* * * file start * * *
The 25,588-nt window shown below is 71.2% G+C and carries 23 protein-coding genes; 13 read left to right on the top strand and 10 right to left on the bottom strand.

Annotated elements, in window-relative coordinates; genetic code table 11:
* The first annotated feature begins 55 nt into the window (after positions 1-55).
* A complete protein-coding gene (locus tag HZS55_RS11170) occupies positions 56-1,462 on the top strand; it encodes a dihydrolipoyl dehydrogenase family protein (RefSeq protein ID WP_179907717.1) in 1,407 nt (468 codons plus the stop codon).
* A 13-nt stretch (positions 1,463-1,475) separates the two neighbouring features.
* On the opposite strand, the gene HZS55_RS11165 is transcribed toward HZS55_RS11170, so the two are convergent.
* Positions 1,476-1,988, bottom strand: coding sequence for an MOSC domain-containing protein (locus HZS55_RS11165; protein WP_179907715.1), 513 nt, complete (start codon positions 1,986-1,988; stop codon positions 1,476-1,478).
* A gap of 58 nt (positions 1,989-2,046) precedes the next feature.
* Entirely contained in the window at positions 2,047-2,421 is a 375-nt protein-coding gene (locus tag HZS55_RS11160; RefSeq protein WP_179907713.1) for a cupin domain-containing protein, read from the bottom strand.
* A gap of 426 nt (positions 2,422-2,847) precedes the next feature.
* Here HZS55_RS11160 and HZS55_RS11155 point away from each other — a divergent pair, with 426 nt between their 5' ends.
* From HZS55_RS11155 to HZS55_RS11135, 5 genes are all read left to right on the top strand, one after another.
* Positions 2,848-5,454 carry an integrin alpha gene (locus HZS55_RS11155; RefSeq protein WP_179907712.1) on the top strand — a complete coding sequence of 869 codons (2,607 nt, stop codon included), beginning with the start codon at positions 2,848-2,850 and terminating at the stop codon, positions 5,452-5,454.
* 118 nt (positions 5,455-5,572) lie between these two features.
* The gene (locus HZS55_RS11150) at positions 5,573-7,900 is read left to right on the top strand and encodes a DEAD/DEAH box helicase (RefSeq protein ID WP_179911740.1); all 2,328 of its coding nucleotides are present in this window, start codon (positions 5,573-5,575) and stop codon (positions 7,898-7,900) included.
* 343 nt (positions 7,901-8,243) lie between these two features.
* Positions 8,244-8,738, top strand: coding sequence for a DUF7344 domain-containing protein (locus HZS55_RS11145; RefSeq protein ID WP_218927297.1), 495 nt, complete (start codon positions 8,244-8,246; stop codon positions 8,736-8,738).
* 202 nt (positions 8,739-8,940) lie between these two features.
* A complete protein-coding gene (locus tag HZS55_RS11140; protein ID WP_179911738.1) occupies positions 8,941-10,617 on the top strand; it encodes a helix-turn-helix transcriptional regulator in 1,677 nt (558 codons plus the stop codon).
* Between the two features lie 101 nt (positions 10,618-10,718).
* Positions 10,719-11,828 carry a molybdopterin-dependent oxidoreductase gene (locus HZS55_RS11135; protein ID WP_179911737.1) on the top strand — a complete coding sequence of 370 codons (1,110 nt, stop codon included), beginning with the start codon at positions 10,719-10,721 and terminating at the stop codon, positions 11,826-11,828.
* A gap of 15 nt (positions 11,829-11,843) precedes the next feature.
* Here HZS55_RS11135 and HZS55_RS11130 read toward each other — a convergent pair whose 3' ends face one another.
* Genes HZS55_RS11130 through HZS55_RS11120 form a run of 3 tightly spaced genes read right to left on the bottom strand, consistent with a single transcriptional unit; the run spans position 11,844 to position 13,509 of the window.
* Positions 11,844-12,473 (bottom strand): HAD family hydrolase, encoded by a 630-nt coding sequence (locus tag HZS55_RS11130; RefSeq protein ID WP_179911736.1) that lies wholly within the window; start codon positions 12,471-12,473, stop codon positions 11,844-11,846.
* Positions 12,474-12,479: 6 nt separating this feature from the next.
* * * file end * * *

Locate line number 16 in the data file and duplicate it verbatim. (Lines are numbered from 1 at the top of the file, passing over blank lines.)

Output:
* 343 nt (positions 7,901-8,243) lie between these two features.